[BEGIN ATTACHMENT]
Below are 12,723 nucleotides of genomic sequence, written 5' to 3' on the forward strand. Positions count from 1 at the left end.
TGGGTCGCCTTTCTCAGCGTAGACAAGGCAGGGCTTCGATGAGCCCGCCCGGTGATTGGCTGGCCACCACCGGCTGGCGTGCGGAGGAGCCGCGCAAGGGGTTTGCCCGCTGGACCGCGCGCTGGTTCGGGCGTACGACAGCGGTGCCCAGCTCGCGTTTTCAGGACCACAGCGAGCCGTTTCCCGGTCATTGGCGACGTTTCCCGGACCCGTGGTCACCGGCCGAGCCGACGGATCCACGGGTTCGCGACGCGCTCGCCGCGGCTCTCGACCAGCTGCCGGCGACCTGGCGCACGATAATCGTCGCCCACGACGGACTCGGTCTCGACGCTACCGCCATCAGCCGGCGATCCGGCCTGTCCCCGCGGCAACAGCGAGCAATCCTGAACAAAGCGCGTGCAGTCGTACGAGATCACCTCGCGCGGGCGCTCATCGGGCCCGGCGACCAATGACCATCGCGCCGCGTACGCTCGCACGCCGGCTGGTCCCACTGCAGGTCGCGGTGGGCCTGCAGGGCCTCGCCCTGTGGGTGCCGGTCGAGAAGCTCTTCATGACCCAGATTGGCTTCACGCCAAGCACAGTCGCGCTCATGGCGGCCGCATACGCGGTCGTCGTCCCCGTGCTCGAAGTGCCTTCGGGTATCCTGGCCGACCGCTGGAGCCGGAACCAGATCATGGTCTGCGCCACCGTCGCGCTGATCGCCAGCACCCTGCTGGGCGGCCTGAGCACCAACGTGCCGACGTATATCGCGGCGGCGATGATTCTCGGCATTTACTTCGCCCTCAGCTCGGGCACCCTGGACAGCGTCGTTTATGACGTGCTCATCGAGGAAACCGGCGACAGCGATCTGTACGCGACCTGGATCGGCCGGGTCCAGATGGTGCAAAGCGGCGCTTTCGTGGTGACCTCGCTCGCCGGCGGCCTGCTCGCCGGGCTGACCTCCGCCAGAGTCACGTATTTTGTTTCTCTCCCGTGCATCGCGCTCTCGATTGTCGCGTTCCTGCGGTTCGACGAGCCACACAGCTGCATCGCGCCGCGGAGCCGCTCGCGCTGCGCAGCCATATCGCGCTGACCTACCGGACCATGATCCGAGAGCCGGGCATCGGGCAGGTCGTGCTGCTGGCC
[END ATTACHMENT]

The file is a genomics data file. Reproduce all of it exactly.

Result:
Below are 12,723 nucleotides of genomic sequence, written 5' to 3' on the forward strand. Positions count from 1 at the left end.
TGGGTCGCCTTTCTCAGCGTAGACAAGGCAGGGCTTCGATGAGCCCGCCCGGTGATTGGCTGGCCACCACCGGCTGGCGTGCGGAGGAGCCGCGCAAGGGGTTTGCCCGCTGGACCGCGCGCTGGTTCGGGCGTACGACAGCGGTGCCCAGCTCGCGTTTTCAGGACCACAGCGAGCCGTTTCCCGGTCATTGGCGACGTTTCCCGGACCCGTGGTCACCGGCCGAGCCGACGGATCCACGGGTTCGCGACGCGCTCGCCGCGGCTCTCGACCAGCTGCCGGCGACCTGGCGCACGATAATCGTCGCCCACGACGGACTCGGTCTCGACGCTACCGCCATCAGCCGGCGATCCGGCCTGTCCCCGCGGCAACAGCGAGCAATCCTGAACAAAGCGCGTGCAGTCGTACGAGATCACCTCGCGCGGGCGCTCATCGGGCCCGGCGACCAATGACCATCGCGCCGCGTACGCTCGCACGCCGGCTGGTCCCACTGCAGGTCGCGGTGGGCCTGCAGGGCCTCGCCCTGTGGGTGCCGGTCGAGAAGCTCTTCATGACCCAGATTGGCTTCACGCCAAGCACAGTCGCGCTCATGGCGGCCGCATACGCGGTCGTCGTCCCCGTGCTCGAAGTGCCTTCGGGTATCCTGGCCGACCGCTGGAGCCGGAACCAGATCATGGTCTGCGCCACCGTCGCGCTGATCGCCAGCACCCTGCTGGGCGGCCTGAGCACCAACGTGCCGACGTATATCGCGGCGGCGATGATTCTCGGCATTTACTTCGCCCTCAGCTCGGGCACCCTGGACAGCGTCGTTTATGACGTGCTCATCGAGGAAACCGGCGACAGCGATCTGTACGCGACCTGGATCGGCCGGGTCCAGATGGTGCAAAGCGGCGCTTTCGTGGTGACCTCGCTCGCCGGCGGCCTGCTCGCCGGGCTGACCTCCGCCAGAGTCACGTATTTTGTTTCTCTCCCGTGCATCGCGCTCTCGATTGTCGCGTTCCTGCGGTTCGACGAGCCACACAGCTGCATCGCGCCGCGGAGCCGCTCGCGCTGCGCAGCCATATCGCGCTGACCTACCGGACCATGATCCGAGAGCCGGGCATCGGGCAGGTCGTGCTGCTGGCC